How To Prepare Your RV For Winter Storage

Travel Trailer covered in show

It’s the end of camping season. You know that you won’t be using your RV again until spring. Now, it’s time to winterize your RV. You might be asking yourself, “Can I winterize my RV myself?”

You can winterize your RV yourself and the process is not complicated. Most people winterize their own RV. It will take a little time and money (for supplies), but it’s worth the effort.

Read on to find out how to winterize your RV and why you should do it.

What is RV Winterizing

Winterizing a recreational vehicle is a process that prepares it for cold weather storage at the end of the camping season. Winterizing involves completely draining the water from your RV tanks. In most cases, you’ll also add special RV antifreeze.

Reasons for Winterizing Your RV

It’s important to winterize your RV before the cold weather arrives.  

The following are reasons for winterizing your RV yourself:

-Save money on maintenance

-Prevent freezing damage to your plumbing system

-Extend the life of your RV plumbing

-Prevent leaks caused by freezing that may result in expensive repairs

Do all RVs Need to Be Winterized?

If you store your RV in an area that does not get below 32 degrees Fahrenheit, you may not need to winterize your RV. If you’re on the cusp of 32 degrees err on the safe side and winterize your RV.

What Happens if an RV is Not Winterized?

If you don’t winterize your RV, your pipes may freeze, crack and leak. This damage can be time-consuming and expensive to repair.

Supplies to Winterize Your RV

Blow Out Plug
  1. A small air compressor adjustable to 20 lbs PSI
  2. A blow-out plug for the air compressor
  3. 2-3 Gallons of RV-safe antifreeze*
  4. Camco Antifreeze Hand Pump Kit
  5. Phillips and flathead screwdrivers
  6. Towels
  7. Small water buckets
  8. A wrench and socket to remove the anode
  9. New anode rod (if needed)

*RV antifreeze is twice the cost when purchased online. Check Walmart or your auto parts stores for lower prices. Smaller RVs will require less antifreeze.

What’s The Easiest Way to Winterize an RV?

Here is the easiest way to winterize your RV. This procedure bypasses the RV water pump and fresh water tank so you’re not trying to flush them out at the beginning of the next season.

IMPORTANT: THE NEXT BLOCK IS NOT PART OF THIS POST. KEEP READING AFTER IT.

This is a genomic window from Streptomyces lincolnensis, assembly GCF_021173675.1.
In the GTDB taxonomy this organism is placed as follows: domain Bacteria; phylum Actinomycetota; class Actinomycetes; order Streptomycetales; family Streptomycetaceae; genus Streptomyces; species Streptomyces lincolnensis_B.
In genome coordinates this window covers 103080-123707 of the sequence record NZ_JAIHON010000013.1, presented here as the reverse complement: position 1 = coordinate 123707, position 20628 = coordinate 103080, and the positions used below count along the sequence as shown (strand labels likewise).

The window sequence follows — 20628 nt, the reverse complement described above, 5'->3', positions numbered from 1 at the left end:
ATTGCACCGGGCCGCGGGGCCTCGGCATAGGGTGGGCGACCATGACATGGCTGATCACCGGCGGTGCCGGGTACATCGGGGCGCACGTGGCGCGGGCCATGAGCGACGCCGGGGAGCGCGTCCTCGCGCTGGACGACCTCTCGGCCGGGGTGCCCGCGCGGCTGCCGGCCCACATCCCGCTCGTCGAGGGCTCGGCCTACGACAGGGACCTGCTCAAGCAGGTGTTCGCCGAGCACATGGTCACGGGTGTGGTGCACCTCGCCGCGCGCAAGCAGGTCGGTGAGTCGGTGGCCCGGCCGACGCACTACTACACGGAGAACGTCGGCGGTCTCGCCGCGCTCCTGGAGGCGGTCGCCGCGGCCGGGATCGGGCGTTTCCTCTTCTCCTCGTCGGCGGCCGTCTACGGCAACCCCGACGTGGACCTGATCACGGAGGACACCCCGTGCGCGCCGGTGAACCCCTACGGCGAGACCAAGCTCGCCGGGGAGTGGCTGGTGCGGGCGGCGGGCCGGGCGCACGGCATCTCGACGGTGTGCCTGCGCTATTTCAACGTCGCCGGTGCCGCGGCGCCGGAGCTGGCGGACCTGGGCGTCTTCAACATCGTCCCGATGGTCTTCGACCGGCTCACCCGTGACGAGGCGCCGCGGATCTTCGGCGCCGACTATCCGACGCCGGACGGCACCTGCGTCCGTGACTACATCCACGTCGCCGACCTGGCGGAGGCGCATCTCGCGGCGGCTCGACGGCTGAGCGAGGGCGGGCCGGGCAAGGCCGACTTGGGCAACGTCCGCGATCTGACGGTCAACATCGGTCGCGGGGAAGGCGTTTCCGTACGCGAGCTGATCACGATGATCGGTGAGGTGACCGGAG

Steps to Winterizing the RV Plumbing System

Now we will address the steps to winterizing your RV plumbing system. If you do not want to use RV-safe antifreeze, we’ll talk about that below.

Step 1 -Empty the Tanks

Man drains RV waste water tanks

Empty all your holding tanks, including the grey and black water tanks. If you have a sewer cleanout at home, you may be able to dump your tanks there. Otherwise, be sure to dump your tanks on your last trip of the season.

Make sure the tanks are empty.

Flush the tanks with clean water after dumping. This will reduce the chance of odors. Don’t use any chemicals as they may react adversely with the RV antifreeze.

Step 2 – Drain the Fresh Water Tank

Open the drain valve to your fresh water tank and allow it to drain completely. Most drain valves are located underneath the RV. If you’re not sure where your drain valve is located, check your owner’s manual.

Step 3 – Turn on the Water Pump

Place a bucket underneath the faucet in your RV and turn the water pump on. Open the valve and let the water drain into the bucket until no more water comes out.

Turn off the water pump.

Leave the faucet valves open for step 10.

A word of caution: You can damage your water pump if you forget to turn it off when the tank is empty.

Step 4 – Open Low-Point Drains

If you have any low-point drains, open them. If you’re not sure of the location of low-point drains, check your RV owner’s manual.

Step 5 – Drain the Hot Water Tank

Make sure your water heater is off and completely cooled before you attempt this step. You don’t want to be sprayed with hot water.

Make sure the water pump is still turned off.

Open the pressure release valve on the water heater. This will allow the water to begin to drain and relieve the system pressure.

After the water has drained from the pressure release valve, remove the anode or drain plug depending on the brand water heater installed in your RV. This is a good time to check your anode rod condition, if equipped, and replace it if necessary.

A word of caution: If you forget to open the pressure relief valve before removing the anode, you will be sprayed with water. Ask me how I know.

Step 6 – Blow Out the Fresh Water Lines